Remembrance Day a time to honour those who made the supreme sacrifice

This Friday marks an important day in Canadian history.

This Friday marks an important day in Canadian history.

Remembrance Day and a moment of silence is commemorated at the 11th hour, on the 11th day, in the 11th month, recognizing the end of the First World War.

Recognizing the sacrifices of past veterans and commitment of the men and women currently serving in the armed forces is something all Canadians should actively take part in.

As we move farther away from the two World Wars there is a possibility of memories and traditions of remembrance fading away.

We can’t let that happen. Veteran Affairs Canada is making a push this year to encourage people in remaining vigilant in their remembrance and honouring those that serve and sacrifice so much so that we can enjoy the freedoms we do.

Vowing to never forget is something we should all commit to. I’m always encouraged to see young families at cenotaph ceremonies on Remembrance Day.

Passing along the legacies of past veterans to our children is another way to keep their memories alive.

And it’s not just Remembrance Day anymore — Veterans Week runs Nov. 5-11 and provides even more opportunities to pay tribute to the veterans who have courageously served our country.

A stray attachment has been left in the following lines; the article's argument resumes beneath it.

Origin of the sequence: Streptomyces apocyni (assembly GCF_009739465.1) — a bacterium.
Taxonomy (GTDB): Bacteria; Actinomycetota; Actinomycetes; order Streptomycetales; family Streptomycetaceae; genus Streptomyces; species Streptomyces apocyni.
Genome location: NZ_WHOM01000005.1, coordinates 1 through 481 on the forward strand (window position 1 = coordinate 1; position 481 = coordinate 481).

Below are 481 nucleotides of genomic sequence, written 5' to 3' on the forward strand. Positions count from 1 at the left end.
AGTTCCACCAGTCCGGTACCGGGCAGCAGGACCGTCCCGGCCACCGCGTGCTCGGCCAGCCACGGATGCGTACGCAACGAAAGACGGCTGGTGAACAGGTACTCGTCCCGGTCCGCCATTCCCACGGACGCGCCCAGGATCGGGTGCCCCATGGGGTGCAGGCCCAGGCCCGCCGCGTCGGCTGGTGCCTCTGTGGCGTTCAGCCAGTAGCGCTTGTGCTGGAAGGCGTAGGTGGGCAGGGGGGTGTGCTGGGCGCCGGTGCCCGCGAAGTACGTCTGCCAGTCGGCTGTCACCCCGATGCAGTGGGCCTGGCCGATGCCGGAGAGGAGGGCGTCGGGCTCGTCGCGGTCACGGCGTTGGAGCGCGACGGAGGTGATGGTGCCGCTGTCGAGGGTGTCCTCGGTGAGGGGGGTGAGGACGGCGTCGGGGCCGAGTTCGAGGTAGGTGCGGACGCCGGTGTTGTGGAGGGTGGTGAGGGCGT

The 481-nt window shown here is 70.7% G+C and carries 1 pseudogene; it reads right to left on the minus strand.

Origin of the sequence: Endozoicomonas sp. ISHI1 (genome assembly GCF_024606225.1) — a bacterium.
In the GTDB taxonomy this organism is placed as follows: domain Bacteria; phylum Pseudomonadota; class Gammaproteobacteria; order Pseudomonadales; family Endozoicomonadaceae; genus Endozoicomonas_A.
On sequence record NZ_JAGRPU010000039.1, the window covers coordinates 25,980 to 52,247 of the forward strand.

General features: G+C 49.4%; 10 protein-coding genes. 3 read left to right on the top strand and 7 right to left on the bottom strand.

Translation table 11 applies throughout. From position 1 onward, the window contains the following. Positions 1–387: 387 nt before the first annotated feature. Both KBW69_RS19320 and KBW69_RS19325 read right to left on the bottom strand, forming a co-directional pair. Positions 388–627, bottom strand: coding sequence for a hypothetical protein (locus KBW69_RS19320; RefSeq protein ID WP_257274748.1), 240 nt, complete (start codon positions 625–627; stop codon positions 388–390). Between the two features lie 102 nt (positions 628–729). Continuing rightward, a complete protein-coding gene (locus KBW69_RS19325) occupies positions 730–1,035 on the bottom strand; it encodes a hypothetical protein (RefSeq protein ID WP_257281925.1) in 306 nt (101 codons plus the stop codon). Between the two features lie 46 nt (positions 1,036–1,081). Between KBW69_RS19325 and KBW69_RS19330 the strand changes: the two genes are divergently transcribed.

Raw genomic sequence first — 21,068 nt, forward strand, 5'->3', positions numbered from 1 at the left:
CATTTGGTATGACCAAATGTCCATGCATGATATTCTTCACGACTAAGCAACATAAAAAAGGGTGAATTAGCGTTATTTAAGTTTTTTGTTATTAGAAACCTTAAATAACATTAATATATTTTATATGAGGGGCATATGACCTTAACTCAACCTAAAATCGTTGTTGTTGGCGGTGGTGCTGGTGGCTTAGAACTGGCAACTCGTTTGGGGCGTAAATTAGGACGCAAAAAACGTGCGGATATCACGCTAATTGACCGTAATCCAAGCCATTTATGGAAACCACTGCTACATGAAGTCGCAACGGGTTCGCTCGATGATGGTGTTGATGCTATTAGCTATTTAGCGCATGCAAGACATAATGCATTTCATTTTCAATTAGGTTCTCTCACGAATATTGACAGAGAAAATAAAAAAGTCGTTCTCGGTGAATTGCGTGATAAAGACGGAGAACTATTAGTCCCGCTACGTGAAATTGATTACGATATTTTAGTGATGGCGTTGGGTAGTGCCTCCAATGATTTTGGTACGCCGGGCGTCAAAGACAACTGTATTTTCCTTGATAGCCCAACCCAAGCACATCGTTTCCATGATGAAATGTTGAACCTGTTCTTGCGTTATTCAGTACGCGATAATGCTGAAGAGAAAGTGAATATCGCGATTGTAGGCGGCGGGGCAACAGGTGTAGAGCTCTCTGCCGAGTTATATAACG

The week leading up to Remembrance Day will be filled with ceremonies, tributes, and other ways to honour past and present veterans and their families.

So I encourage everyone to take the time to take part in an act of remembrance this Nov. 11.

It can be anything from talking to a veteran and expressing your thanks for all they have done, to taking part in a moment of silence to recognize those soldiers that never returned home, to simply wearing a poppy — our promise to never forget.

So again, please take the time to honour and thank the few that sacrifice so much, so that so many of us can live the lives we do.

Donna Barnett is the Liberal MLA for the Cariboo-Chilcotin.